Reminders of Te Manukanuka o Hoturoa

When we thought of the theme, Aiga Famili, for the latest ManaRewa show that's currently showing at Nathan Homestead from the 24 Feb to the 2 April we knew it would draw out different interpretations from our artists but we didn't realise how varied those would be.  It's pretty amazing to see.

For my own submission I mulled over the theme and weighed up how best to take a piece of me and convey the connection/history I have to Manurewa.  The love I have for my family tied to our past and at the same time release the reality of where we are as a family now all in one go.  It wasn't easy.

I looked at the possible options of portraiture and dismissed it as those I would want to be part of it weren't here.  Landscapes could work but where?  There were so many options but only one really came to mind, Weymouth Beach on the banks of Manukau Harbour, Te Manukanuka o Hoturoa.  Great, I have a location but a landscape?  Not really fitting my earlier stated narrative so I had to review what I was wanting to say and find a way to take this piece of my memory and expand it's meaning as an anchor for my aiga/famili/whanau/family.

I should explain, Weymouth holds a special place in my heart as it was the first beach I can claim as our family beach - it's not exactly Piha or Bethells but for me that's part of it's charm.  In the 80s our father would have us all jump in our different family cars for a trip to the "beach", a muddy oyster bed with the best rock pools and a lot of noisy birds.  His instructions as he dropped us off were "don't drown and watch out for each other" and then he was off for the day with pickup arranged for a few hours later.  My brothers and I spent so many Summers and the odd Winter running around there - it was the best place to be.  On a side note, if someone says it's all good to jump in the channel and let the current take you - they're lying.  Walking back barefoot along oyster beds is as much fun as dancing on broken glass.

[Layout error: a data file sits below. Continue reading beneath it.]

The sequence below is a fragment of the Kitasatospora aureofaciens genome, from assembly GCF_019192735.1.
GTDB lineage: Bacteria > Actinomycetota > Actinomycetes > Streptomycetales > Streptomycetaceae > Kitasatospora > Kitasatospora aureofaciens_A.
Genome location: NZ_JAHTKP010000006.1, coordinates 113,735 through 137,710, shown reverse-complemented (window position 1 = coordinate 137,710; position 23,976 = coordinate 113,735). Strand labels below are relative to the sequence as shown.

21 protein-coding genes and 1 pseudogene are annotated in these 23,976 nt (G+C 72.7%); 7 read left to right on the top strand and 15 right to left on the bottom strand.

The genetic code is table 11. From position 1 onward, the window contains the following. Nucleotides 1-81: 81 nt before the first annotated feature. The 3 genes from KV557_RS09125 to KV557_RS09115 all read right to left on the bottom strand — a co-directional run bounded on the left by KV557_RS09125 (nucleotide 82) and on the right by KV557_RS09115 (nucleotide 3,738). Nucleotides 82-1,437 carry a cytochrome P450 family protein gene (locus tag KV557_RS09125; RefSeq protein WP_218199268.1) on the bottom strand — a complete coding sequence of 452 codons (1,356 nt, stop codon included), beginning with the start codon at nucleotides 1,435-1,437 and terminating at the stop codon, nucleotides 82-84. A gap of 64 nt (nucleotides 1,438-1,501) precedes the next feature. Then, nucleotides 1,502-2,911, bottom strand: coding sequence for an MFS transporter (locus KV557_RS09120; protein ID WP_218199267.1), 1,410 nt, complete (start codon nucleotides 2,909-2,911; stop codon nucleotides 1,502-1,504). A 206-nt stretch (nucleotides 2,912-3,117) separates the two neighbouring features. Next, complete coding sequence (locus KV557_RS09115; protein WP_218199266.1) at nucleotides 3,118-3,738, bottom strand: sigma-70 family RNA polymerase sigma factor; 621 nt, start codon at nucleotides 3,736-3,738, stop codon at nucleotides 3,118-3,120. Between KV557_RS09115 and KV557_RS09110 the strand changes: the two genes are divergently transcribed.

So, some thirty years later I found myself sitting on it's broken shell and sand beach after helping with a beach clean up program last month and as I watch a flock of variable oyster catchers it all comes flooding back.  Then I had it - the birds, they would be my key and they would be my heart.

I spent a couple of days getting shots of these amazing black and white birds and from these I constructed the landscape and the portrait of my interpretation of aiga.  The base would be the family evolving as each member seeks to find their individuality, the center the movement that comes that search for individuality and the irony that many find themselves part of the larger mass and moving collective.  The peak, the moment you take all that you were and all you are to find peace in the currents that take you into an unknown future.  None of it possible without that foundation of family that is the first and most important of who you are.

Too choice.

 Digital representation of "Reminders of Te Manukanuka o Hoturoa"

Digital representation of "Reminders of Te Manukanuka o Hoturoa"

 As exhibited at Nathan Homestead as a part of Aiga Famili.  

As exhibited at Nathan Homestead as a part of Aiga Famili.